Childhood misbehavior and the risk of injecting drug use

Yehuda D. Neumark, James C. Anthony*

*Corresponding author for this work

Research output: Contribution to journalArticlepeer-review

16 Scopus citations


This investigation examined the association between misbehavior in early life and subsequent injecting drug use (IDU) among Baltimore participants in the NIMH Epidemiologic Catchment Area study. Information about early misbehavior was collected in 1981 and about IDU in 1994-1996. Conditional logistic regression models were used to estimate the degree of association between early misbehavior and IDU, with injecting drug users (n = 38) and controls matched on census tract of residence (n = 745), selected from within the same community survey sample, and assessed in a methodologically identical manner. Early misbehavior was associated with subsequent IDU, independent of the associations with sex, age, and race. The estimated risk of IDU increased with the number of reported conduct problems. Early misbehavior also discriminated between injecting drug users and non-injecting drug users. These results, which support and extend earlier findings, have public health implications for preventing and stopping the risk-laden practice of injecting drug use.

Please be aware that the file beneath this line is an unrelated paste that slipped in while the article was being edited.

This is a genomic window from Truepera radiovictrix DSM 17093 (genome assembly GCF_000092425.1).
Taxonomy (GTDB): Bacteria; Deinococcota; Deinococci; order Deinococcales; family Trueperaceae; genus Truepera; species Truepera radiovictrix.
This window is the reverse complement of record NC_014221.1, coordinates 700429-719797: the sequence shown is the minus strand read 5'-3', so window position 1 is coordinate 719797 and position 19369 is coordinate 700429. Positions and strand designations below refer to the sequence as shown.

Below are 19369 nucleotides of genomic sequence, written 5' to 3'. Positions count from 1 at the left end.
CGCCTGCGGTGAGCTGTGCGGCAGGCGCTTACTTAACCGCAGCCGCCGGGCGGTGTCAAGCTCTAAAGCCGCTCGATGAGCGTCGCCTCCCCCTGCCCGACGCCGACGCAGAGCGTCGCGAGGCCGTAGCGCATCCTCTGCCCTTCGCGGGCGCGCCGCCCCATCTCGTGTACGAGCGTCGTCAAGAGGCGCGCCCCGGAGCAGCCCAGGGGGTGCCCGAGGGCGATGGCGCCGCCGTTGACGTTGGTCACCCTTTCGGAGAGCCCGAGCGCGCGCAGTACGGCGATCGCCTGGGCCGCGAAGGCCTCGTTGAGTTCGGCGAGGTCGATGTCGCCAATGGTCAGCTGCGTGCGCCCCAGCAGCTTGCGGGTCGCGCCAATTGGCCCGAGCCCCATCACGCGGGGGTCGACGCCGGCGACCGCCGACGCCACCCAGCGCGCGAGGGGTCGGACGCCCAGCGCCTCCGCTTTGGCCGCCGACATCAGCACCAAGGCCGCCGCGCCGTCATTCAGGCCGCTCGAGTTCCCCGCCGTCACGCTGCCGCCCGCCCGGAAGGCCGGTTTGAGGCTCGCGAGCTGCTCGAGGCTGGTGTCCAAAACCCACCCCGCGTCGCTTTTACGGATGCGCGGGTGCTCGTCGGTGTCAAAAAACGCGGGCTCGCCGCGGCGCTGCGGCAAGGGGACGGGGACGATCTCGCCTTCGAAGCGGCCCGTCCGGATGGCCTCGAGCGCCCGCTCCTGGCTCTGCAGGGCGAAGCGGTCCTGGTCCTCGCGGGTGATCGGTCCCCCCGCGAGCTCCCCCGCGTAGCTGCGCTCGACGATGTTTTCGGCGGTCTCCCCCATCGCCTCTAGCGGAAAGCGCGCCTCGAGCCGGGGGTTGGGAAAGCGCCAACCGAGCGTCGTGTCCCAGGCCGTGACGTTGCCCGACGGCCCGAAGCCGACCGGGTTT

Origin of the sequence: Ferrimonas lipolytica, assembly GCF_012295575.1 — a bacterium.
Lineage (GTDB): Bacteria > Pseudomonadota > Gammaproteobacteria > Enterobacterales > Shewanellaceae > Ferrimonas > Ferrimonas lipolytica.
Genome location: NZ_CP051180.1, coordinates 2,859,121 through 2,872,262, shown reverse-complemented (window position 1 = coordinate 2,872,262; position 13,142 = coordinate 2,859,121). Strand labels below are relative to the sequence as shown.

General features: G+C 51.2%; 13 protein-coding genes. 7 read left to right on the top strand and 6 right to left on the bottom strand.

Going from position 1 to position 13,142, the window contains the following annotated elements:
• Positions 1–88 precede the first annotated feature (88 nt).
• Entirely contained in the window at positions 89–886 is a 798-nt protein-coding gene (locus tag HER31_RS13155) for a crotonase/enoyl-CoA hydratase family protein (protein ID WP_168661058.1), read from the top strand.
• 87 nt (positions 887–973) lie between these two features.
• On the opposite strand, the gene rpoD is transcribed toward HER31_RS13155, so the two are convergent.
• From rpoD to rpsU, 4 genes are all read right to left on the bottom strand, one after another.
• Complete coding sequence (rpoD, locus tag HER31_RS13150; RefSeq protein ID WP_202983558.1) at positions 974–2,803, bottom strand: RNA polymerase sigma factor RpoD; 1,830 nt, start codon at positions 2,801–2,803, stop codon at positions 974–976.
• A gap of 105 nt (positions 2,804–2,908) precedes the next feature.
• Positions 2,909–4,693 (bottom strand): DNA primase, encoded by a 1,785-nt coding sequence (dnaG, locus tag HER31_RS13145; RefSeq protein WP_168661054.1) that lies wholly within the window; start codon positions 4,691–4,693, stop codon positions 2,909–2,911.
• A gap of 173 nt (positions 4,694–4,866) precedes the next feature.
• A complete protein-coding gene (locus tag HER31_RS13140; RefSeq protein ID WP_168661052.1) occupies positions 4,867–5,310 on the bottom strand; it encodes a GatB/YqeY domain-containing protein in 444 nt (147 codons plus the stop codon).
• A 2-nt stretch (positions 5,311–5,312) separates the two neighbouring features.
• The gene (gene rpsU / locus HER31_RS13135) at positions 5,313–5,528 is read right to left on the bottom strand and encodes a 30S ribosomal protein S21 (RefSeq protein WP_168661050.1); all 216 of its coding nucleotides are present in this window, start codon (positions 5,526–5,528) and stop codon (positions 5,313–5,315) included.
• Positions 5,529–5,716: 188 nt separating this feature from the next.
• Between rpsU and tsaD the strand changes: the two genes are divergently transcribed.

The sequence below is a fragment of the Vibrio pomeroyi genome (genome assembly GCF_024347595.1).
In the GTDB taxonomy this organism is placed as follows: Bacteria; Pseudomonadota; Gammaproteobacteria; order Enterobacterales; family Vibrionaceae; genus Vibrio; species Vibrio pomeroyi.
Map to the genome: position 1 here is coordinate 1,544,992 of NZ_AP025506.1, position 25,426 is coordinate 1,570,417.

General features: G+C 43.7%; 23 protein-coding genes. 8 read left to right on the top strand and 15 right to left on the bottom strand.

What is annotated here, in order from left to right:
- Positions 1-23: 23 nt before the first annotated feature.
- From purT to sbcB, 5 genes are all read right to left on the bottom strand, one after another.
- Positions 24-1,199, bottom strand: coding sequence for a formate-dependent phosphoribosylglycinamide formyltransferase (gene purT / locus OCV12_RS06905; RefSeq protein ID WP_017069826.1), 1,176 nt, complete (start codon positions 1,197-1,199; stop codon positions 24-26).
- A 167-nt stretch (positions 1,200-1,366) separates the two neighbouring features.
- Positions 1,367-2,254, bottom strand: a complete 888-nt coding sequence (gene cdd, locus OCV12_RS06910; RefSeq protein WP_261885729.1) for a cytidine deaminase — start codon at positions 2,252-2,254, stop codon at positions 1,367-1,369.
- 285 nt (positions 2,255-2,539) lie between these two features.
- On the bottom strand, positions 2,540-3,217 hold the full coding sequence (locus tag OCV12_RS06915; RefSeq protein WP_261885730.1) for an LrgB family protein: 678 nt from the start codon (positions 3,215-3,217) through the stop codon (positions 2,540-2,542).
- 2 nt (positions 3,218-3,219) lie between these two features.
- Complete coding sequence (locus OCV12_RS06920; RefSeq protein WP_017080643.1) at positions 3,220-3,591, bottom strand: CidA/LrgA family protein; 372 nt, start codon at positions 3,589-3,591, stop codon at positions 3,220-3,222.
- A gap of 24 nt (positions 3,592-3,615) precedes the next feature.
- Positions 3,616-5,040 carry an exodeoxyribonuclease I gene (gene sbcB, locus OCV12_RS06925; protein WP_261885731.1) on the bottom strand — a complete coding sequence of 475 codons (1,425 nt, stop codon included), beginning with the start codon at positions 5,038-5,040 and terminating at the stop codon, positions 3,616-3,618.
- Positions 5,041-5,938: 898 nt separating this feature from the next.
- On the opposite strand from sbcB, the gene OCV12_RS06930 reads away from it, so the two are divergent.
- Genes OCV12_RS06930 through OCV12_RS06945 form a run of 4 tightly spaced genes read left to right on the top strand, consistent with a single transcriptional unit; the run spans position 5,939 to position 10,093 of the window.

Original languageAmerican English
Pages (from-to)193-197
Number of pages5
JournalDrug and Alcohol Dependence
Issue number3
StatePublished - 15 Dec 1997
Externally publishedYes

Bibliographical note

Funding Information:
This research was supported by training grant 5T32DA07292 from the National Institute on Drug Abuse, NIDA research grant 5R01DA08199 and research grant MH47447 from the National Institute of Mental Health.


  • Childhood misbehavior
  • ECA
  • Epidemiology
  • Injecting drug use


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